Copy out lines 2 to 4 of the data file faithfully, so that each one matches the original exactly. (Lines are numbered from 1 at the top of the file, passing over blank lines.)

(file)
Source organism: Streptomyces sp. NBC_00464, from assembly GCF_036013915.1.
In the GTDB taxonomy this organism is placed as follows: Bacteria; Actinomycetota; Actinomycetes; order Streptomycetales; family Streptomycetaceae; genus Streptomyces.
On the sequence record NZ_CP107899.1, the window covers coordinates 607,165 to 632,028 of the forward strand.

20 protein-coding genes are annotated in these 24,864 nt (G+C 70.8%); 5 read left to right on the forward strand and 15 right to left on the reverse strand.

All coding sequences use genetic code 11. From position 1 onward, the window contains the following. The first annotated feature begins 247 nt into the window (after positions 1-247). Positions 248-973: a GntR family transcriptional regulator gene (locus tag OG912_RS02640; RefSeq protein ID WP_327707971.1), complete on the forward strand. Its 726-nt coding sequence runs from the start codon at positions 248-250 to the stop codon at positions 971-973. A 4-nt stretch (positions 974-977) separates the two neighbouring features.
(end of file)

In the GTDB taxonomy this organism is placed as follows: Bacteria; Actinomycetota; Actinomycetes; order Streptomycetales; family Streptomycetaceae; genus Streptomyces.
On the sequence record NZ_CP107899.1, the window covers coordinates 607,165 to 632,028 of the forward strand.

20 protein-coding genes are annotated in these 24,864 nt (G+C 70.8%); 5 read left to right on the forward strand and 15 right to left on the reverse strand.